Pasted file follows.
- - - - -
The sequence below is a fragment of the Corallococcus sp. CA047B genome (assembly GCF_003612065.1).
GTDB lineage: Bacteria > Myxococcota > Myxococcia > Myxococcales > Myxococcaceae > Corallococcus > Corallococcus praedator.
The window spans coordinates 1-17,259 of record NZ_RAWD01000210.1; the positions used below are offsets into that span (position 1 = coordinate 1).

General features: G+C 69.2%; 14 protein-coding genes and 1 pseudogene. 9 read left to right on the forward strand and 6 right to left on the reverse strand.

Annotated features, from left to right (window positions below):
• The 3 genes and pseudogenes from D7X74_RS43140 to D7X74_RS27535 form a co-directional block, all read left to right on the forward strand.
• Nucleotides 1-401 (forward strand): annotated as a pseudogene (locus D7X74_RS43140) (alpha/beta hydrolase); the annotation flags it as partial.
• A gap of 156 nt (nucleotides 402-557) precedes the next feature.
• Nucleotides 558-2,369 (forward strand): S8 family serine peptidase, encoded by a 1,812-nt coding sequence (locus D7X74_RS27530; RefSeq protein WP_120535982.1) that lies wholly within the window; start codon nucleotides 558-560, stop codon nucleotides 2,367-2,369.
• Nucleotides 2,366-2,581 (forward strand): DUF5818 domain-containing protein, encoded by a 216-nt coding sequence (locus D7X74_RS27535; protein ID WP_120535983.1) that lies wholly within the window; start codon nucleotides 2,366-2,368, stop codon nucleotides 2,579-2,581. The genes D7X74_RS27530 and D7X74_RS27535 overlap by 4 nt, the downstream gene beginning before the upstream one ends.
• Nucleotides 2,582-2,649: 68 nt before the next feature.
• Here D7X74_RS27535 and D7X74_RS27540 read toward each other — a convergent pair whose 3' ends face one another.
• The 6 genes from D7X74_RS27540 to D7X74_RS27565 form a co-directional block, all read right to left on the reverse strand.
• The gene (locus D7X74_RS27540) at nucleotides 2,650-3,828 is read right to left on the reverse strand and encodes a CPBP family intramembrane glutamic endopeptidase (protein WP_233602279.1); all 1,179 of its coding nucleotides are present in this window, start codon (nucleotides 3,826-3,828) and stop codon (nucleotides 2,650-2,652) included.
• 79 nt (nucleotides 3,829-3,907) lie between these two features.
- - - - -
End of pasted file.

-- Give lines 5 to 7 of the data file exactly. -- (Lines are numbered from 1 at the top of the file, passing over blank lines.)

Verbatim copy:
Annotated features, from left to right (window positions below):
• The 3 genes and pseudogenes from D7X74_RS43140 to D7X74_RS27535 form a co-directional block, all read left to right on the forward strand.
• Nucleotides 1-401 (forward strand): annotated as a pseudogene (locus D7X74_RS43140) (alpha/beta hydrolase); the annotation flags it as partial.